Ain't no party like a RIng Wraith party, cuz a Ring Wraith party don't stop!
In Middle Earth: Shadow of Mordor you play as a dead Ranger, Talion, who is resurrected as a wraith. Set as Sauron's power grows between The Hobbit and Lord of the Rings films, your goal is to travel 'round Mordor and do whatever you can to disrupt the growth of Sauron's army and claim revenge for your family, slain shortly before your own demise.
Mordor, as it appears in Shadow, is surprisingly lush though this may be because the area shown was the lands from which feed and provisions were being provided—by human slaves captured and forced to toil by orc slave drivers. It looks a bit like an updated version of the tranquil and beautiful planes and broken ruins of Shadow of the Colossus, overrun with orcs, of course, but no place is perfect.
Talion was given the mission by what appeared to be an undead witch queen—whose own motives seemed not to coincide with his—to take command of a legion of orcs by dominating their commanders. However, each of these commanders has moved up the ranks of the hoard through killing, pillaging, and forming relationships with strong bodyguards. This relationship system makes fighting the enemy directly a potential suicide mission, so it's better to take down or dominate the bodyguards first, in order to make combat easier.
As part of the game's Nemesis System
, the orc enemies remember you from prior encounters and form vendettas against you and against other orcs. Prime time to attack an orc is while they are having a duel with another orc, allowing you to take advantage of their weakened state. This makes them easier to kill or dominate. The combat was so fast and furious (with a lot of finishing moves) that it was hard to get a bead on exactly how it worked, but it did seem to have a counter system with visual indicators a la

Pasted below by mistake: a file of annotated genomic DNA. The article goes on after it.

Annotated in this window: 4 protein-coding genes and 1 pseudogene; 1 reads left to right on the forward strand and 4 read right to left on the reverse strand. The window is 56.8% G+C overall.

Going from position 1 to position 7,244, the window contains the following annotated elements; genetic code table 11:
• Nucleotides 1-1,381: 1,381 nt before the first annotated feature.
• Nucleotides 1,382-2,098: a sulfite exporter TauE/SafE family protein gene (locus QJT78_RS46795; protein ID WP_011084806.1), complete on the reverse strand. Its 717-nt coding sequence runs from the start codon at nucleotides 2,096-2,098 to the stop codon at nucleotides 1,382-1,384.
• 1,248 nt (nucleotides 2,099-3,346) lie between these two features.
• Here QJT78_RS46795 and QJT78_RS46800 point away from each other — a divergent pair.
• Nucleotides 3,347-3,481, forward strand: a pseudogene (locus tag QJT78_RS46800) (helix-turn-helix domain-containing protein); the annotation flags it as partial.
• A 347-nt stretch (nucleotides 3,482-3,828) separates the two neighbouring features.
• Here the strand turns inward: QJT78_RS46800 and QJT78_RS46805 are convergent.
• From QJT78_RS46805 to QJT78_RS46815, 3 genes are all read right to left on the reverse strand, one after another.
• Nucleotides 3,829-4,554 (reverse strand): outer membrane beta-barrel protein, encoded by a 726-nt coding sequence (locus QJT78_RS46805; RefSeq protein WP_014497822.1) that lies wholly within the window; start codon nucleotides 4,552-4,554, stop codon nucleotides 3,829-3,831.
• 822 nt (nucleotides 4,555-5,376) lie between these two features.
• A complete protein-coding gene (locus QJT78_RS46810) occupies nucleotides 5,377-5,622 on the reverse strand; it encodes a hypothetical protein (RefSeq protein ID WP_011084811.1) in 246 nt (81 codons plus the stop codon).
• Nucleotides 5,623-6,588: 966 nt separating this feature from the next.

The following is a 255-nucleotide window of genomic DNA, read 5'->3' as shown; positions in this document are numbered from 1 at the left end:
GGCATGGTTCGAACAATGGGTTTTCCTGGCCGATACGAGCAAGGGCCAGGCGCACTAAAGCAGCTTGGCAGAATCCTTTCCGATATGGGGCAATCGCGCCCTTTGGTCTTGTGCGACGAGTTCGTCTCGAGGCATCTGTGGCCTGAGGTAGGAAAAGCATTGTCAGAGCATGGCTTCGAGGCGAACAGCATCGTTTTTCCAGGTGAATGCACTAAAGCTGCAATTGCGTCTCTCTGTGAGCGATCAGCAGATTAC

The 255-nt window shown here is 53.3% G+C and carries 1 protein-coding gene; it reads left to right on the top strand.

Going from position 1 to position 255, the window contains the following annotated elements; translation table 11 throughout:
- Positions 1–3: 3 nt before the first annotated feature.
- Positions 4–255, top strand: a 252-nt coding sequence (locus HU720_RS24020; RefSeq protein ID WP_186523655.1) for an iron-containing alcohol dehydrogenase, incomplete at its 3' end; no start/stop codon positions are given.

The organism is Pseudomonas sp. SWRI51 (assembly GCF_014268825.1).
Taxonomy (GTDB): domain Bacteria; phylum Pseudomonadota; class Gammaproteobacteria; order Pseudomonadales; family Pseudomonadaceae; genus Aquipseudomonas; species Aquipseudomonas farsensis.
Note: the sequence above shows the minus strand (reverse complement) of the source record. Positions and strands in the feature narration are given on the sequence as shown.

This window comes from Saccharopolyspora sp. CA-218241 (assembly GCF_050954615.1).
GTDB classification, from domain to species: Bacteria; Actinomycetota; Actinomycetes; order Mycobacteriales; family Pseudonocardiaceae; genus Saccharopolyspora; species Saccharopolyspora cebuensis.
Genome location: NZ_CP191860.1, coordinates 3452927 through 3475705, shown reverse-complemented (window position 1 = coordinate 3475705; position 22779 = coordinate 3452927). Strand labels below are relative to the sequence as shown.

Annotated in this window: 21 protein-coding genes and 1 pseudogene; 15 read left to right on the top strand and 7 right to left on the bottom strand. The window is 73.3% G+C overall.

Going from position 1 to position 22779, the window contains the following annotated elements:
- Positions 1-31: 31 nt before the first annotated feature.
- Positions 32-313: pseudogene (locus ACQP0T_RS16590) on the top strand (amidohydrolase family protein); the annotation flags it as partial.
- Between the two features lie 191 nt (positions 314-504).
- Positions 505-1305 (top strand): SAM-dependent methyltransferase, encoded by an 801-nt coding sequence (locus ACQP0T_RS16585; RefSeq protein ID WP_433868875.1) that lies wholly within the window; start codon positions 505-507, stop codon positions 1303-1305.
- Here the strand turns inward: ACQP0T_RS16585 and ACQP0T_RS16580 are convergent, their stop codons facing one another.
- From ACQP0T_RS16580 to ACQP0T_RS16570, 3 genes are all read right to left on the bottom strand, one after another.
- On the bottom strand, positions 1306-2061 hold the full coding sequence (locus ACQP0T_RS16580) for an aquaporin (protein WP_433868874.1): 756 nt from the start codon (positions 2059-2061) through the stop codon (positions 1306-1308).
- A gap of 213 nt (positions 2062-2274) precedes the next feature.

the Batman Arkham
At one point during the live demo (where the developers let the audience choose which of the five orc captains to dominate) Talion was killed. This made the orc captain stronger, but also changed the relationships between the captain and his minions, and the other orc captains. This system of influence is a big part of the game and you can do things like take down a minion and dominate them and force them to either betray their master, or issue a warning that you're coming for them.
Talion's wraith abilities were very developed. He could transform into a wraith (entering the same view of the world that Frodo and Bilbo see when they put on the ring) and draw back an arrow on a ghastly white bow, but instead of an arrow fire himself. At one point in combat with orcs he transformed and phased through an orc, finishing the execution on the other side. He could also force enemies and mounts to his will. His powers seemed pretty far along for someone who would spend the bulk of the game learning how to be a wraith.
I'm pretty certain that Middle Earth: Shadow of Mordor could be retitled "Middle Earth: The Making of a Ring Wraith", since it seems to me like your ultimate fate will be, like the Orcish masters before you, to force others into the service of Sauron's awesome and terrible will. What a badass struggle it looks like it will be, going into the fray!
I knew nothing about Middle Earth: Shadow of Mordor going into my Warner Bros appointment, I wasn't even aware it existed. It emerged as one of my top games to watch coming out of E3. It releases on PC, Xbox 360, PS3, PS4, and Xbox One on October 7th, 2014.